In the end, after escaping the men and freeing Treville and the musketeers, Corinne saves Louis just in time and they arrest Phillippe, Regent, Brutus, and their men. Corinne, Viveca, Aramina, and Renee remove their masks and Corinne and Louis reconcile. Louis names them royal musketeers on the day of his coronation. Helen takes Madame de Bosse's place and Madame de Bosse is made a maid as punishment for being so wicked and bossy. Corinne's mother is proud of her daughter finally becoming a musketeer. Louis offers to take Corinne on another balloon ride, but before she can say yes, Treville receives word of a plot against the king. Corinne and her three best friends mount their horses, shout "All for one, and One for all!" and wave goodbye to Louis and the kingdom as they ride off happily towards the sunset on their next adventure to save another day.

Allusions to the original storyEdit

  • Paris, which is France's capital city and the center location of the original story, is also the location for the film.
  • The girls mention a former roommate named Constance. In the novel, Constance Bonacieux is the woman that D'Artagnan falls in love with.
  • One of the guests at the masquerade ball is introduced as the Countess de Winter, who was one of the antagonists from the original story.
  • Monsieur Treville, the captain of the Musketeers in the film, is named after the captain in the original story, Monsieur de Treville.
  • The part when Corinne accidentally falls on each of three girls and makes them angry alludes to the beginning of the novel where D'Artagnan accidentally runs into each of the Musketeers, unintentionally upsetting each man and earning himself a challenge to a duel.
  • Corinne's home is in Gascony, which is the location of D'Artagnan's family estate in the novel. Corinne also mentioned to Treville her father, D'Artagnan, who had also been a musketeer.
  • Tim Curry, who voices Philippe in the film, also played the villainous Cardinal Richelieu in the 1993 live-action version of The Three Musketeers. The name of the character is also a reference to the sequel to the Three Musketeers, The Iron Mask, which also features a cousin to the king named Philippe.
  • Aramina appears to be named after Aramis, another protagonist from the novel. Aramis' first name was Rene, so Renee appears to have been named after him, too.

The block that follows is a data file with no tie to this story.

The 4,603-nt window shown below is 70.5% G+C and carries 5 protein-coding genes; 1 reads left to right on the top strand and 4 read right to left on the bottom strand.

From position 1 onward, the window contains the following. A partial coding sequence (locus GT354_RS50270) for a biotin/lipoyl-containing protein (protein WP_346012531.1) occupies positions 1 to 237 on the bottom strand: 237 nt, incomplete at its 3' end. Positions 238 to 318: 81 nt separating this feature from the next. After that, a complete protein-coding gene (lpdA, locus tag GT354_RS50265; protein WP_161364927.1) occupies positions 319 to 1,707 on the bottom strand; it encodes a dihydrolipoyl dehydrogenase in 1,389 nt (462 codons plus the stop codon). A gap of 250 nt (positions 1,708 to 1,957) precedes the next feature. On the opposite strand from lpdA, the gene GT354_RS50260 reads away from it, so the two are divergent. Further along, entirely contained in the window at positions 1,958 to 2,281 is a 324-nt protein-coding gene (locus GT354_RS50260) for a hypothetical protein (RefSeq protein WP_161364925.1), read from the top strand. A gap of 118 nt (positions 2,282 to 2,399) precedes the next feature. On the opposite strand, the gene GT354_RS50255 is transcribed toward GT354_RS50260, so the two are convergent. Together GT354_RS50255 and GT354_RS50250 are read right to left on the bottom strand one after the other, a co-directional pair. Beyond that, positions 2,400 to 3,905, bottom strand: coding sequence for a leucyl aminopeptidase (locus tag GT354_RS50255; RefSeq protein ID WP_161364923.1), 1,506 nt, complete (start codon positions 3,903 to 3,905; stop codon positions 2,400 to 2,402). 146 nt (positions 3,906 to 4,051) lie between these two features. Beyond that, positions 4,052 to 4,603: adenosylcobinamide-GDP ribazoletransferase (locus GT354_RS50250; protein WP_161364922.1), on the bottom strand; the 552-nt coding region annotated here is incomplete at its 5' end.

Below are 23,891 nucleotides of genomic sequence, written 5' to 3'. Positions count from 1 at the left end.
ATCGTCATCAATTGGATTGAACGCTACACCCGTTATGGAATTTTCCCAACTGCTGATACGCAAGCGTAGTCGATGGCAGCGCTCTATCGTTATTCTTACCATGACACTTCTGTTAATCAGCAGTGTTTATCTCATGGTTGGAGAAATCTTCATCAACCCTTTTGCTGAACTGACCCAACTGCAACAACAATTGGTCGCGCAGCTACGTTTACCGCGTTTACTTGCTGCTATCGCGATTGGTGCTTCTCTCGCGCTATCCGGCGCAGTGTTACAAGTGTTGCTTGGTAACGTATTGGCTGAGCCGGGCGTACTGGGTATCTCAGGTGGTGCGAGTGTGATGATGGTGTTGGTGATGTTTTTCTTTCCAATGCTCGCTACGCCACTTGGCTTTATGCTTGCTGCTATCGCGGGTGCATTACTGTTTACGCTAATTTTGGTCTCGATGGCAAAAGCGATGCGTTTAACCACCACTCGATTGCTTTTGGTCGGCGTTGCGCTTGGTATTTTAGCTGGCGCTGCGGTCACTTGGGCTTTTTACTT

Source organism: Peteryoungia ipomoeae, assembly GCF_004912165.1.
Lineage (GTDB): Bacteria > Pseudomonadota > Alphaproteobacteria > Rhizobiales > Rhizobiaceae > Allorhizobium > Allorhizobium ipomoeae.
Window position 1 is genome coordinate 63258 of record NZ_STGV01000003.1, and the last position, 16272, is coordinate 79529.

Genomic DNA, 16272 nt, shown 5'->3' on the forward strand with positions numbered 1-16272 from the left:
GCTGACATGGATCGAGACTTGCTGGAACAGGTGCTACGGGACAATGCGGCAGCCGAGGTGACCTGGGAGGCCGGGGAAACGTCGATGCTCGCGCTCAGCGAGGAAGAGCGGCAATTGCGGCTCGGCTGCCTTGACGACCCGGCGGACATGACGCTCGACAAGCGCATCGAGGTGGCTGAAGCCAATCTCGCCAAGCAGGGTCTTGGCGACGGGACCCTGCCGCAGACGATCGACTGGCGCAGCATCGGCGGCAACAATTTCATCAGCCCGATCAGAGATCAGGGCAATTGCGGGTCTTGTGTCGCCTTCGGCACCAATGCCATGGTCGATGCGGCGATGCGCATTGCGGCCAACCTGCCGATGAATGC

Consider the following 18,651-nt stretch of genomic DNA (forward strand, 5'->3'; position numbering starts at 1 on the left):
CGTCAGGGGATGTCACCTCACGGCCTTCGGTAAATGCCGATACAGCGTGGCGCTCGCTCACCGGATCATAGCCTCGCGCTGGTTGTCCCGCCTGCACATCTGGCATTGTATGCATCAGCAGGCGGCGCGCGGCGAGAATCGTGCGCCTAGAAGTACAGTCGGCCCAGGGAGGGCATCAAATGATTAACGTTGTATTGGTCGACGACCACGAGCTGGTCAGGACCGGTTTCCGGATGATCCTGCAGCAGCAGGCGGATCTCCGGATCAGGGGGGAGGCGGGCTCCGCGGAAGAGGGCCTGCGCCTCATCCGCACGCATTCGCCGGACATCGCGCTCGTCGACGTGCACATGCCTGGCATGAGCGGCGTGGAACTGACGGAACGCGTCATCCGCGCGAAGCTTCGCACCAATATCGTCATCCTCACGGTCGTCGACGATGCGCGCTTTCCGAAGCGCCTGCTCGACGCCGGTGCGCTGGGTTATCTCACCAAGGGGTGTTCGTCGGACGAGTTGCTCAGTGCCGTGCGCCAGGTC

• Kelly Sheridan as Corinne (played by Barbie), a country girl from Gascony. Hot-headed, confident, and determined, she aspires to become a musketeer, like her father, d'Artagnan. Her signature color is pink and her chief weapon is a sword. She is Caucasian with fair skin, blonde hair and blue eyes.
  • Willow Johnson as Aramina (played by Summer), an idealistic dancer. She nurses a crush on Prince Louis, but is delighted when he and Corinne fall in love. Her signature color is teal, and her weapon is a pair of fans. She is Caucasian with light skin, strawberry red hair and hazel eyes.
  • Dorla Bell as Renée (played by Nikki), a practical, well-headed and skilled fighter and slightly unfriendly violinist. Her signature color is blue, and her weapons are a sling and bow. She is African-American with dark skin, dark brown/black hair and brown eyes.
  • Kira Tozer as Viveca (played by Teresa), a stylish and witty fashionista. She tends to use French in her speech. Her signature color is purple, and her weapon is a pair of ribbons which she uses as whips. She has brunette hair in ringlets, tan skin and brown eyes.
  • Tim Curry as Philippe, the main antagonist. He plots the kill his own cousin, the Prince, and to make himself king.
  • Mark Hildreth as Prince Louis, a prince who will become the future king. He loves the thought of flying and inventions. He falls in love with Corinne after she saves his life.
  • Bernard Cuffling as Monsieur Treville, a good friend of Corinne's father. He is a brave and strong musketeer.
  • Merrilyn Gann as Madame de Bossé, the bossy cruel boss of Helen, Corinne, Viveca, Aramina, and Renee when they are maids.
  • Kathleen Barr as Hélène, a wise elderly maid who trains Corinne, Viveca, Aramina, and Renee to become musketeers. She later becomes the boss of Madame de Bossé.